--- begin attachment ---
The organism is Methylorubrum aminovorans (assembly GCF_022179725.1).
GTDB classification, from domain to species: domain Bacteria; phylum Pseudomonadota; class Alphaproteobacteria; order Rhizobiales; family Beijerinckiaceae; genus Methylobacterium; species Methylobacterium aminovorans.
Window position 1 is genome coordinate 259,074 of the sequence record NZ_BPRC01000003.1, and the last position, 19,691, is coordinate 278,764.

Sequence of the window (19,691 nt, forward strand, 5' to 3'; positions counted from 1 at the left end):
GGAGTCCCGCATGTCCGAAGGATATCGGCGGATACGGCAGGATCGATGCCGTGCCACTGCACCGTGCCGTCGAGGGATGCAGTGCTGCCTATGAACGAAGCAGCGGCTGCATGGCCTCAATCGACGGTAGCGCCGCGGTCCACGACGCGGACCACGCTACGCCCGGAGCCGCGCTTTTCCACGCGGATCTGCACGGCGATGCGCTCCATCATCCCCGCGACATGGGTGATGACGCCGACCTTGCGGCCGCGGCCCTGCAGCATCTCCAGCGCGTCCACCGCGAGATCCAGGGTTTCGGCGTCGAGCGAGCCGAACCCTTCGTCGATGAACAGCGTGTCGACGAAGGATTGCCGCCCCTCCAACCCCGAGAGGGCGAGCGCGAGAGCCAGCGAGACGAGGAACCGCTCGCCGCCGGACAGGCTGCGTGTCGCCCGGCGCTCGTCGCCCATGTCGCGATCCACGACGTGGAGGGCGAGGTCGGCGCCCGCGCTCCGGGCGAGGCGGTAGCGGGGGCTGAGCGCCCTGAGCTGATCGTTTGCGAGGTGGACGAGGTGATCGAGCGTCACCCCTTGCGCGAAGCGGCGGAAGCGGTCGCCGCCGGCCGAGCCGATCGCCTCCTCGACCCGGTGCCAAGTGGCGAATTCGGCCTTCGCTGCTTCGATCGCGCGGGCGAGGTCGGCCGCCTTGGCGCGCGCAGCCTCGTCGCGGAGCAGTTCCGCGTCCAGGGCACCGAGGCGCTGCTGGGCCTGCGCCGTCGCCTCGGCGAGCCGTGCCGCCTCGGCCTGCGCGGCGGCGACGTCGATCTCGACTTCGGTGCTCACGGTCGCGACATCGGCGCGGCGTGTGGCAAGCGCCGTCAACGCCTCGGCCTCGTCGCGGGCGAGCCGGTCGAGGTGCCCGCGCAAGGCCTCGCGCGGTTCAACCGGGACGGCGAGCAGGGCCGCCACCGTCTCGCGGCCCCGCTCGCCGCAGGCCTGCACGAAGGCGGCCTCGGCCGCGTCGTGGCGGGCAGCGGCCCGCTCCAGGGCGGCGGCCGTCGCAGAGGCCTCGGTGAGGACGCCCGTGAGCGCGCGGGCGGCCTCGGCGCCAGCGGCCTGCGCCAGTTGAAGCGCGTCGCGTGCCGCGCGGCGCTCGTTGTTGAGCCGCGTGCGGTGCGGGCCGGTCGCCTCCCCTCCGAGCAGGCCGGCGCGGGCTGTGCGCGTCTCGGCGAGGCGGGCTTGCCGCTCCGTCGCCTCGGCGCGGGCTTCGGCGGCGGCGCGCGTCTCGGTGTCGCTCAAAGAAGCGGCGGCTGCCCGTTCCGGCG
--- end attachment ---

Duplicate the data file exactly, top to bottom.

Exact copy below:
The organism is Methylorubrum aminovorans (assembly GCF_022179725.1).
GTDB classification, from domain to species: domain Bacteria; phylum Pseudomonadota; class Alphaproteobacteria; order Rhizobiales; family Beijerinckiaceae; genus Methylobacterium; species Methylobacterium aminovorans.
Window position 1 is genome coordinate 259,074 of the sequence record NZ_BPRC01000003.1, and the last position, 19,691, is coordinate 278,764.

Sequence of the window (19,691 nt, forward strand, 5' to 3'; positions counted from 1 at the left end):
GGAGTCCCGCATGTCCGAAGGATATCGGCGGATACGGCAGGATCGATGCCGTGCCACTGCACCGTGCCGTCGAGGGATGCAGTGCTGCCTATGAACGAAGCAGCGGCTGCATGGCCTCAATCGACGGTAGCGCCGCGGTCCACGACGCGGACCACGCTACGCCCGGAGCCGCGCTTTTCCACGCGGATCTGCACGGCGATGCGCTCCATCATCCCCGCGACATGGGTGATGACGCCGACCTTGCGGCCGCGGCCCTGCAGCATCTCCAGCGCGTCCACCGCGAGATCCAGGGTTTCGGCGTCGAGCGAGCCGAACCCTTCGTCGATGAACAGCGTGTCGACGAAGGATTGCCGCCCCTCCAACCCCGAGAGGGCGAGCGCGAGAGCCAGCGAGACGAGGAACCGCTCGCCGCCGGACAGGCTGCGTGTCGCCCGGCGCTCGTCGCCCATGTCGCGATCCACGACGTGGAGGGCGAGGTCGGCGCCCGCGCTCCGGGCGAGGCGGTAGCGGGGGCTGAGCGCCCTGAGCTGATCGTTTGCGAGGTGGACGAGGTGATCGAGCGTCACCCCTTGCGCGAAGCGGCGGAAGCGGTCGCCGCCGGCCGAGCCGATCGCCTCCTCGACCCGGTGCCAAGTGGCGAATTCGGCCTTCGCTGCTTCGATCGCGCGGGCGAGGTCGGCCGCCTTGGCGCGCGCAGCCTCGTCGCGGAGCAGTTCCGCGTCCAGGGCACCGAGGCGCTGCTGGGCCTGCGCCGTCGCCTCGGCGAGCCGTGCCGCCTCGGCCTGCGCGGCGGCGACGTCGATCTCGACTTCGGTGCTCACGGTCGCGACATCGGCGCGGCGTGTGGCAAGCGCCGTCAACGCCTCGGCCTCGTCGCGGGCGAGCCGGTCGAGGTGCCCGCGCAAGGCCTCGCGCGGTTCAACCGGGACGGCGAGCAGGGCCGCCACCGTCTCGCGGCCCCGCTCGCCGCAGGCCTGCACGAAGGCGGCCTCGGCCGCGTCGTGGCGGGCAGCGGCCCGCTCCAGGGCGGCGGCCGTCGCAGAGGCCTCGGTGAGGACGCCCGTGAGCGCGCGGGCGGCCTCGGCGCCAGCGGCCTGCGCCAGTTGAAGCGCGTCGCGTGCCGCGCGGCGCTCGTTGTTGAGCCGCGTGCGGTGCGGGCCGGTCGCCTCCCCTCCGAGCAGGCCGGCGCGGGCTGTGCGCGTCTCGGCGAGGCGGGCTTGCCGCTCCGTCGCCTCGGCGCGGGCTTCGGCGGCGGCGCGCGTCTCGGTGTCGCTCAAAGAAGCGGCGGCTGCCCGTTCCGGCG